I have no idea what will happen if the Scots vote YES. Nor does anyone in Westminster, or Holyrood, or at the Bank of England, or the Royal Bank of Scotland, or on the board of Asda, or Irvine Welsh, or Eddie Izzard. Martin Amis was eloquent on Channel Four News when he observed that his preferred NO lobby was saddled with a semantic dead weight: “You can’t campaign for a negative.”

But the UK establishment, as I keep calling them, the keepers of the status quo, have been all about the negatives. Never mind “Better Together”, the message I’ve been hearing is “Worse Apart.” Whether it’s the NHS, pensions, oil, water, Team GB, the BBC or the money it will cost to redesign that nice Union flag, all have felt like threats. In the past few days, the Government and the opposition have reverted from stick to carrot, offering more devolved power if the Scots vote NO. But surely, with a binary YES or NO vote (and one sensible enough soul on Twitter suggested there should have been a third, grey option on the ballot for “a bit more devolved power, please”), any Scot interested in more autonomy would vote YES, not NO. And isn’t Westminster giftwrapping autonomy and making you beg for it like Greyfriars Bobby precisely why independence seemed so attractive in the first place?

Whether, as Billy Bragg and my other left-wing friend who writes for the Guardian John Harris suggest, the referendum will encourage further positive independence campaigns in favour of conscious uncoupling from the Bullingdon hegemony in England and Wales and even Northern Ireland, I don’t know. This whole thing may blow over. But to have galvanised an entire nation in debate, discussion, leafletting and – alright – the occasional scuffle in the street, the referendum, or #indyref, has been a force for good, I think.

Here is a picture of some lovely people queuing up to see me for free in Scotland in 2010. (Warning: some of them might not be from Scotland.)


I am English by birth and by blood. I don’t much care for the place, as, from where I live in London, the disconnect between Westminster, the City and the weekend oligarchs of the Royal Borough of Kensington and Chelsea and what we’ll call The Rest Of The Country is toxic on so many levels, and it’s turning us on each other.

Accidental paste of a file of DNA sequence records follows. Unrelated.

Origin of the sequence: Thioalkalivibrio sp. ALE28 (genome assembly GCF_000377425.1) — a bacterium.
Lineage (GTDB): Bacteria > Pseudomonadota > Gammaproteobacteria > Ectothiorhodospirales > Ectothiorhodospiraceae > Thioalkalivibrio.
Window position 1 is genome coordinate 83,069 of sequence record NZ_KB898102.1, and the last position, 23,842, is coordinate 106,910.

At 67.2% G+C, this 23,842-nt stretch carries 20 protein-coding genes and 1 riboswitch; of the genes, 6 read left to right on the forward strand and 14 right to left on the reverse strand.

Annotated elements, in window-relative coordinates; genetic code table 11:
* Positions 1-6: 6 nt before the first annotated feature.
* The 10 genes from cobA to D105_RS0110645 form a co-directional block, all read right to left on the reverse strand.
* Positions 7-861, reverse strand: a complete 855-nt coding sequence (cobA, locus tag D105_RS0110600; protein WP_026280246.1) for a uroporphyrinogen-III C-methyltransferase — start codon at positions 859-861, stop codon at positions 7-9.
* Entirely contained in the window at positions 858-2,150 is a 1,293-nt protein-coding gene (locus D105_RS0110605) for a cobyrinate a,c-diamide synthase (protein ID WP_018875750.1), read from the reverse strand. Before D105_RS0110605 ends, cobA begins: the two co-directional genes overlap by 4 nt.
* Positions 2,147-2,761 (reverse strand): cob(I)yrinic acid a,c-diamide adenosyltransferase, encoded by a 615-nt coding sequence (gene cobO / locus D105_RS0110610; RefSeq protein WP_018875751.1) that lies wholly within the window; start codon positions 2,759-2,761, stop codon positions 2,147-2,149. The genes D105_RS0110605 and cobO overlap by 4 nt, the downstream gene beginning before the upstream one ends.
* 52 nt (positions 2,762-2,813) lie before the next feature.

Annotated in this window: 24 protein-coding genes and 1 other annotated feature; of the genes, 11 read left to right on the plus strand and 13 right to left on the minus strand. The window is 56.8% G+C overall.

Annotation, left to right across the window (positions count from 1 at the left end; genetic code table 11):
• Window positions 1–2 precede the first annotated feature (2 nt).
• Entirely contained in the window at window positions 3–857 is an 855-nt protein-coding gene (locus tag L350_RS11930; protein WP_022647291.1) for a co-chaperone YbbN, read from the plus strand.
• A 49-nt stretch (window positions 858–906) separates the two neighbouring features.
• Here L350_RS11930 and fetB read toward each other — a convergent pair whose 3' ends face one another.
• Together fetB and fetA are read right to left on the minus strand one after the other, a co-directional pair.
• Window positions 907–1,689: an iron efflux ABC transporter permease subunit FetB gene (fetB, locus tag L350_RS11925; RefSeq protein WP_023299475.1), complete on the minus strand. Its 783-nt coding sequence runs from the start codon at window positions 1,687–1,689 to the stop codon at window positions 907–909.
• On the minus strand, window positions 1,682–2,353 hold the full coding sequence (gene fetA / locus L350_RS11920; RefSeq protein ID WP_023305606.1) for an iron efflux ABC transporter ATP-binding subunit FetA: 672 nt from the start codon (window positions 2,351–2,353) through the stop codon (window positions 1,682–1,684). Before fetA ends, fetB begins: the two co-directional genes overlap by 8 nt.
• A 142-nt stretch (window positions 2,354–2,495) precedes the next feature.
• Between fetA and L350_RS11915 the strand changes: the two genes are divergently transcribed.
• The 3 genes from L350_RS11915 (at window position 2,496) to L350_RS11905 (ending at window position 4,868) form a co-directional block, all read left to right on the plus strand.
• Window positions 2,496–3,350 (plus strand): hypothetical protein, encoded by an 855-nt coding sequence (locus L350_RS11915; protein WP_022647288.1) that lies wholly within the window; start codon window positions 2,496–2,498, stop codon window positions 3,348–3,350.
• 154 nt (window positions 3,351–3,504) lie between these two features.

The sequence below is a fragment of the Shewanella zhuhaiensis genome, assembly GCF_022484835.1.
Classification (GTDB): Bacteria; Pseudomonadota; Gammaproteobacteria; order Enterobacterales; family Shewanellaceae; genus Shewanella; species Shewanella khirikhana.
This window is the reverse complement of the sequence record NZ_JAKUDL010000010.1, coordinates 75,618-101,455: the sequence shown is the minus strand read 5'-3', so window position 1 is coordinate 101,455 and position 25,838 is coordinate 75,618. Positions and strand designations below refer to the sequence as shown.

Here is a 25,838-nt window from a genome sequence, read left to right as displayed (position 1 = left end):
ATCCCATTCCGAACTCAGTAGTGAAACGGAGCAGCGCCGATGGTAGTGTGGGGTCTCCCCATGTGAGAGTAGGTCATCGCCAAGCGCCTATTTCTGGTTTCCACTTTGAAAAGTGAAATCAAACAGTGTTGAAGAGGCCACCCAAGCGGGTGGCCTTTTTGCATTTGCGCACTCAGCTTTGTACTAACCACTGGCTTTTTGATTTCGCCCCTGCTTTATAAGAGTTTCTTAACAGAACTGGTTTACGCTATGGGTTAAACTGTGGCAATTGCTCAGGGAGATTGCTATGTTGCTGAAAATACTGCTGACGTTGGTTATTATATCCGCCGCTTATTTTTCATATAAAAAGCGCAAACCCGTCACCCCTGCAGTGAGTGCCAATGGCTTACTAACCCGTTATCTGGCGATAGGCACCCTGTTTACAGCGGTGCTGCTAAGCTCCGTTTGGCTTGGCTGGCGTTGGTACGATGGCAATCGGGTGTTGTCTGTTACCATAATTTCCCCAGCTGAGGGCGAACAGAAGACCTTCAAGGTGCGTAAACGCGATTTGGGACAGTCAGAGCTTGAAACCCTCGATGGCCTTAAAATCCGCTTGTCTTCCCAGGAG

They say the vote tomorrow is one between heart and head. The UK establishment want it to be between heart and wallet. Because they would do, wouldn’t they? It’s the only card they’ve got.


I trust the Scots. And whichever way they swing, I believe Scotland will be a better place on Friday than it was before David Cameron noticed that its people were actually seriously going to be voting about something that they care about. Unlike, say, which MEP we “send” to the European Parliament, or who the next Police and Crime Commissioner for South Yorkshire will be. (I understand the last one has mysteriously stepped down; he won the vote in November 2012 with 51.35% of a 14.53% turnout.)

They have already taken away our freedom. I would like it back, please. And I’m perfectly happy to take my passport when I next go to Edinburgh or Glasgow or Skye.


6 thoughts on “An Englishman abroad

  1. I believe I read that the Sunday Herald went for yes some months ago, but it’s the only one. The other Scottish papers have tended to stay neutral – perhaps with an eye on sales, therefore not alienating any of their readership.

    Whatever the answer, Britain is going to be different Friday morning. The Westminster elite (and how many in the rest of the country would love to be shot from them forever, I wonder) had better take note for all our benefits.

    • I’ve amended the newspaper bit to include the Sunday Herald, which has declared its own independence from the rest-of-the-week Herald. Interesting.

  2. Andrew, can I give you a NO from the heart? I think there are very good reasons why the current prospectus for iScotland doesn’t stack up. Economically it looks like a disaster waiting to happen and a step that would undermine the provision of services that people rely on for their daily lives. In my sector, Higher Education, the end of the Union would have serious consequences for how universities received funding for research and what arrangements their would be for non-Scottish students – a significant component of modern University economics. None of this really seems to have been thought through and any questioning of what happens after YES is usually brushed aside with a panglossian it will all work out and be great. What if it isn’t?